2 - Biasing is the process of setting the voltage on the grid of a tube so that the idle current in the plate is at the proper level. Too little current will cause the output tube(s) to go into cutoff rather than saturation when the signal is large. It allows the tubes to last longer, but sounds "colder" and more "brittle". Too much current will shorten the tube life dramatically. Just there right amount of current will be the best compromise of tube life and a "warm, creamy tone" when the amp is pushed hard.

3 - "Brown" in this context is the starvation for voltage from the power supply when a large resistance is added in series. It stems from the expression "brown out", when municipal power companies can't supply enough voltage to meet consumer demand. It's not a blackout. The lights still come on, but they're dim.

Part of the "brown sound" is the sag that occurs when the voltage droops soon after the initial attack occurs when playing a note. The other part is the rich harmonic distortion as the output is clipped somewhat.
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#6
Quote by flashbandit
now pardon my ignorance, but I have a few questions.

1.) The rectifier is just a transformer that gives you a lower DC voltage from the high AC mains line, right? If that's so, how would putting something right after it, before the audio signal, effect the signal?


a rectifier turns ac into dc.

Think of the wires and resistors in your amp as roads and think of the electrical current in your amp as cars. The louder you play your guitar the more current you need or the more cars are driving on the road. Each time you strumm a note it's like rush hour on the freeway and the decay of the note is like non peak hrs on the freeway. Putting a resistor after the rectifier is like closing a couple lanes on the freeway. During rush hour if you close down have the freeway traffic slows down untill it's almost stopped. As the amount of traffic decreases traffic flow speeds up and things return to normal. When this happens in your amp, it means that when you strum a note too much power tries to go through the resistor and it slows everything down giving you less volume. As the note starts to decay the traffic jam clears up and your volume increases. This delay in power and volume is compression and when people are using rectifiers it's called sag. A solid state rectifier has almost no resistance which means no sag. A tube rectifier has an internal resistance so you get sag naturaly. Using the light bulb or resistor trick is just a good way to immitate the sag you will get from a tube but it's not quite the same because a resistor has a fixed resistance and a tube has variable resistance.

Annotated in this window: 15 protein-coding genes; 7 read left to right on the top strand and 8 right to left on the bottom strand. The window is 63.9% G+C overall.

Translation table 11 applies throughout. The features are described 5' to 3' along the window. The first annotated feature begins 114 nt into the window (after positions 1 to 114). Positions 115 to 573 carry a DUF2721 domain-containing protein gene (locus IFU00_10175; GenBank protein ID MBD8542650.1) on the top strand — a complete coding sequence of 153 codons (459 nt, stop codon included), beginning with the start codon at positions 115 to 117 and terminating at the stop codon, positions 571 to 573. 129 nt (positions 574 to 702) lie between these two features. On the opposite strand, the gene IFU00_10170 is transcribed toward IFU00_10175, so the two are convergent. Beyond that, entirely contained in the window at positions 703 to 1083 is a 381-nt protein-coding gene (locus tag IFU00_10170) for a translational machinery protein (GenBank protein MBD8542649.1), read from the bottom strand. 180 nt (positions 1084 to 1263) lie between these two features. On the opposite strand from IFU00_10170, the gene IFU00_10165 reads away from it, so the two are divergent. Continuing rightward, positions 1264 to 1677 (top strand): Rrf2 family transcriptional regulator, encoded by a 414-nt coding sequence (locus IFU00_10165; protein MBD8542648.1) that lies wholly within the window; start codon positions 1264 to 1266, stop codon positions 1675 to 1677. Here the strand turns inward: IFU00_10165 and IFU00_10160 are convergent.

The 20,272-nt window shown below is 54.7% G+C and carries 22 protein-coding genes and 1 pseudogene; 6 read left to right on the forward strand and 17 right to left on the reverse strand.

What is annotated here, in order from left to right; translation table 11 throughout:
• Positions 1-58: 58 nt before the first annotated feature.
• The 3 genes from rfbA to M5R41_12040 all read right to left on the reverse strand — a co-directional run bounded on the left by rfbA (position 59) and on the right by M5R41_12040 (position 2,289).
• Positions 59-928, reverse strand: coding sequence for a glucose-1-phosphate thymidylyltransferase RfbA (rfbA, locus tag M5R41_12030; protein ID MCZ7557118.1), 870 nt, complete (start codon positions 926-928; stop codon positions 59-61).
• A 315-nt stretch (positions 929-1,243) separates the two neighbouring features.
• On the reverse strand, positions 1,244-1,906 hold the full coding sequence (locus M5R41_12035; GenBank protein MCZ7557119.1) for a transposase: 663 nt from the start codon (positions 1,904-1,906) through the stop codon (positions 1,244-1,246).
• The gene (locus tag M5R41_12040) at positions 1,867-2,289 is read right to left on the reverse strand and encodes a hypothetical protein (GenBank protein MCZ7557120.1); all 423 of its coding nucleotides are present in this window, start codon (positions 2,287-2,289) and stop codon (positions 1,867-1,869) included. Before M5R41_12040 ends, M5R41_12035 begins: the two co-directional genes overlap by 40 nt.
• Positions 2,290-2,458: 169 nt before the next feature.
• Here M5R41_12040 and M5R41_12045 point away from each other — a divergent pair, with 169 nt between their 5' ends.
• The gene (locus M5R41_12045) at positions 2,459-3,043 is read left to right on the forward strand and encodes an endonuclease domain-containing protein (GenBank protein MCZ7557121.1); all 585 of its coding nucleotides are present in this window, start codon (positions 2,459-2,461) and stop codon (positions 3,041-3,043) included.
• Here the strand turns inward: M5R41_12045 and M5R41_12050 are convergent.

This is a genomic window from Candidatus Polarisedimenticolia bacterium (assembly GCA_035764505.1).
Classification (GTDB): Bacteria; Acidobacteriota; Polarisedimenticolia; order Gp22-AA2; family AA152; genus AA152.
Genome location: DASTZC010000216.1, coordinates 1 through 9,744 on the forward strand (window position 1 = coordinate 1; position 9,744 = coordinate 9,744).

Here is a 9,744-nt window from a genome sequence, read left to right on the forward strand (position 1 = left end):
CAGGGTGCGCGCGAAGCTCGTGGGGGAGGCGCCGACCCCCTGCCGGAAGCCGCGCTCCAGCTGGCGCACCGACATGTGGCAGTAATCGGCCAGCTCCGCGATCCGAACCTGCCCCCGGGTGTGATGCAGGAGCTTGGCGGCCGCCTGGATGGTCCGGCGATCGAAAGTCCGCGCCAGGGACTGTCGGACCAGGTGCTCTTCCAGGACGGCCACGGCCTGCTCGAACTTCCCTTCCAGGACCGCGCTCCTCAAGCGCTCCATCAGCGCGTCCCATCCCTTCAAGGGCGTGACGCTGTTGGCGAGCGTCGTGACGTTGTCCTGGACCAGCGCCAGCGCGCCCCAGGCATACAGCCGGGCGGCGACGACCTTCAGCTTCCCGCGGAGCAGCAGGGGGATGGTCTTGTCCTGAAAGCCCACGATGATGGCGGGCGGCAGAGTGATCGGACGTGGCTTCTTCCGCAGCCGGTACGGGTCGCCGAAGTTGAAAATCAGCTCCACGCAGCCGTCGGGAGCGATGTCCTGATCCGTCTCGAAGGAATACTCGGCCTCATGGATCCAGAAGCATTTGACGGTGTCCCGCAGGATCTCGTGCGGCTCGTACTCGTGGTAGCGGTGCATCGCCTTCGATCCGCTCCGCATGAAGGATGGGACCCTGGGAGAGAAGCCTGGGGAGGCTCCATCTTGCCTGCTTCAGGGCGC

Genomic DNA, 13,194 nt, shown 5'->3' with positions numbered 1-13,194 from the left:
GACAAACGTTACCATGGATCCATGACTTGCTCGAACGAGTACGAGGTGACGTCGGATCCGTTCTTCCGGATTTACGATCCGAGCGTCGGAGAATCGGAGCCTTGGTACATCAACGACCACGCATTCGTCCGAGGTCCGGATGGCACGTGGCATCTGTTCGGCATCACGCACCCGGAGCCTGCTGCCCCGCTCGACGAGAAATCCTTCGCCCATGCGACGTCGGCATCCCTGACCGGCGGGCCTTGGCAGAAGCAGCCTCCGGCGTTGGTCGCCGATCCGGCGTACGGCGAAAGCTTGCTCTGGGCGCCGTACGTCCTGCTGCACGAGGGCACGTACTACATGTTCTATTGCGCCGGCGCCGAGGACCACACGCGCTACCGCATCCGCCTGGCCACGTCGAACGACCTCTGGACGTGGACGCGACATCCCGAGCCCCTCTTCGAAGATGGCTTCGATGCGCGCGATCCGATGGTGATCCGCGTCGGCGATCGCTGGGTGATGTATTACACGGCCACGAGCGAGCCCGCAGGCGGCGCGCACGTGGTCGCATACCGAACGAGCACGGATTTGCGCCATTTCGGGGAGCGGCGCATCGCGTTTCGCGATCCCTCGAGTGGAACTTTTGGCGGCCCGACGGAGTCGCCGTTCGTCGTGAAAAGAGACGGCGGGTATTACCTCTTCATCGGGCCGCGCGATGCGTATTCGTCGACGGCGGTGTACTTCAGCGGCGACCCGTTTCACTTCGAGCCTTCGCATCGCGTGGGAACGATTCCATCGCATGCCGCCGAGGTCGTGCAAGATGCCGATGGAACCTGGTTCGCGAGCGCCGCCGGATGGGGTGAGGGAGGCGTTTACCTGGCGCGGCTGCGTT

2.) Ive searched all over, but what is the importance of biasing equipment?


Keeping with the car analogys, biasing your amp is like filling your tires with air. If you fill them too full they pop, if they are not full enough they don't work very well. The bias is how much current your tubes draw when they are idle. If they draw too much current they overdrive too easy, burn out faster, or just stop making noise. It can blow up tubes fuses, transformers, and caps if your tubes are drawing too much current. If your tubes are not drawing enough current then they just don't perform very well just like a car doesn't perform well if the tires are not full enough.

There is no such thing as "the right amount" to bias your amp. Lower current means you have more headroom and tighter high end but it sounds colder, higher bias breaks up easier and sound warmer but you get less high end and less headroom.

3.) What's a "browner tone"? Just kind of darker? less highs?
Brown amps are typically thought of as the amps from the early 60's. They ran on lower voltages so they had a warmer tone with floppy bass and rolled off high end plus everything someoneyouknew said.
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Last edited by CorduroyEW at Nov 11, 2007,